According to the source, Spears agreed to return to L.A. so the two could talk over her options in person. Instead, on Feb. 15, she left her boys with caretakers and, accompanied by two bodyguards, flew on a private jet to the island of Antigua. There she was driven to Crossroads Centre, a rehab clinic founded by Eric Clapton. "She spent a fair amount of time there, about two hours," says a local source. "She walked around and checked it out."

But she didn't stay. By 9 p.m., Spears was heading back to Miami—and the free fall that began the next day. During the afternoon of Feb. 16, passengers at the Miami International Airport were stunned to see Spears running through the terminal, hoping to make an American Airlines flight to L.A. When she arrived, out-of-breath and without a handler in sight, she was told that the plane's door had been shut and the walkway retracted. "She was really upset," says David Paulsen, 28, a passenger on a plane at an adjacent gate who witnessed the exchange. "She said to the agent, 'I've got to get on this plane to get home to my kids.' She was blinking a lot and the corners of her mouth were going down. She looked like she was about to cry. So the agent got on the phone and said, 'I've got Britney Spears here and she wants to get on the plane.'"

She got on the plane—but not into first class, which was full. So Spears walked past the astonished passengers in coach and took a seat in the last row. "It was one of those surreal moments, the shock of my life," says a passenger seated a few rows in front of her. "She sat by herself for five hours. She looked like she was trying to hold it together, but she wasn't doing well."

Indeed, it was only hours after landing that Spears showed up at Esther's Haircutting Studio, not even having bothered to change out of the clothes she wore on the airplane. But shaving her head was only the beginning of the night's drama. At 8:30 p.m., with a sweatshirt covering her newly shorn head and a crowd of about 150 people—both paparazzi and locals trying to see the action—closing in on her, Spears ducked into Body & Soul Tattoo Shop. "It was brutal," says Emily Wynn Hughes, a former employee who was in the store at the time. "Her face looked tired and she seemed nervous and on edge. She seemed distraught."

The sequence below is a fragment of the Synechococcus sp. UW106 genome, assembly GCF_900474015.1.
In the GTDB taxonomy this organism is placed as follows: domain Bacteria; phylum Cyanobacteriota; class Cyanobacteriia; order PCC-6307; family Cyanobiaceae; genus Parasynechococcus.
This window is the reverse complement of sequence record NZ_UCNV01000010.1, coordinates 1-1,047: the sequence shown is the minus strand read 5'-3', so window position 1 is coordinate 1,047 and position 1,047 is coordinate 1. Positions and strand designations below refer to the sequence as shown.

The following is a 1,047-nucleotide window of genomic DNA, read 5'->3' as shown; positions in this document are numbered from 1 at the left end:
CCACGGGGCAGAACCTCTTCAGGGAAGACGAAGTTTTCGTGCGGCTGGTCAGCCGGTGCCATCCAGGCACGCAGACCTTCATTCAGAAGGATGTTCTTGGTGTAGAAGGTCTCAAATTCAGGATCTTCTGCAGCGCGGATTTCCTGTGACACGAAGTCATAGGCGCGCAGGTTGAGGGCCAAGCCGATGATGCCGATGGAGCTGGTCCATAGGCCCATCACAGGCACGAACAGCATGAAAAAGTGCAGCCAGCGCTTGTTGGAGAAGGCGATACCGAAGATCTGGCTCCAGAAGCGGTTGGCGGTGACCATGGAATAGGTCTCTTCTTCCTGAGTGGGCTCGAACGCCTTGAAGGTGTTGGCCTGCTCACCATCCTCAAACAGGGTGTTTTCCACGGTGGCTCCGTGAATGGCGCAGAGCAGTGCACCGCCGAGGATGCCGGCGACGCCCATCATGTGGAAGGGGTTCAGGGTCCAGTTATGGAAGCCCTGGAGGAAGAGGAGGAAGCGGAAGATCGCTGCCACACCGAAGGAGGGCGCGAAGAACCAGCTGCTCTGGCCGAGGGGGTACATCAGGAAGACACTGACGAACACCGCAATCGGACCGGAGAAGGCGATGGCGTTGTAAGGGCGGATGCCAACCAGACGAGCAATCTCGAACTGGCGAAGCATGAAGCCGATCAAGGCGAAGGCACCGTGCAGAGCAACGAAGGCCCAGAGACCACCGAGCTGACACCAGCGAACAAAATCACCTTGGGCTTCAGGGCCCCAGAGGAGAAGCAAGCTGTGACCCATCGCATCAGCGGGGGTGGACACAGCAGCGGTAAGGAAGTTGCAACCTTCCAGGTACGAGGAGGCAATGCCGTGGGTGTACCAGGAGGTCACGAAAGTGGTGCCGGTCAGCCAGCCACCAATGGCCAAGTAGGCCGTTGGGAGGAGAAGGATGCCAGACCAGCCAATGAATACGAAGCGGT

While browsing around the shop, Spears, who has at least five tattoos, happened upon a portfolio of the tattoo artist's work, and decided to add to her collection: a hot pink kiss on her wrist and a cross on her hip—only to remember how much it hurts. Says Hughes: "She wasn't shy to say, 'Oh my God! This is so painful! Stop, stop, stop!'" But instead of quitting, Spears asked her bodyguard to get the Janis Joplin CD Pearl from her purse. "It seemed to settle her," says Hughes. "She went from being excited to being in pain to [being] calm. The music is very real and raw and maybe that says something about what's she going through right now—cut down to the core like Joplin did. Once she got the tattoos done, she was in a better place."

Two days later, she seemed truly in a better place—sitting in a blonde wig with her father, Jamie, 54, at Stevie's Creole Bar & Cafe in Encino, enjoying an early Sunday supper of fried chicken, gumbo and collard greens. "Britney and her dad seemed to be having a heavy discussion," says co-owner Leslie Perry, "but otherwise they seemed in good spirits." Two days after that, Spears was in rehab. "Britney has a terrific support system and a lot of people who love her," says friend Connie Brabham. "We're all hoping this will work out for everyone."

  • Contributors:
  • Bryan Alexander/Los Angeles,
  • Michael Fleeman/Los Angeles,
  • Lisa Ingrassia/Los Angeles,
  • Amy Elisa Keith/Los Angeles,
  • Marisa Laudadio/Los Angeles,
  • Ken Lee/Los Angeles,
  • Mary Margaret/Los Angeles,
  • Lycia Naff/Los Angeles,
  • Alicia Dennis/Kentwood,
  • Mark Lambert/Ke.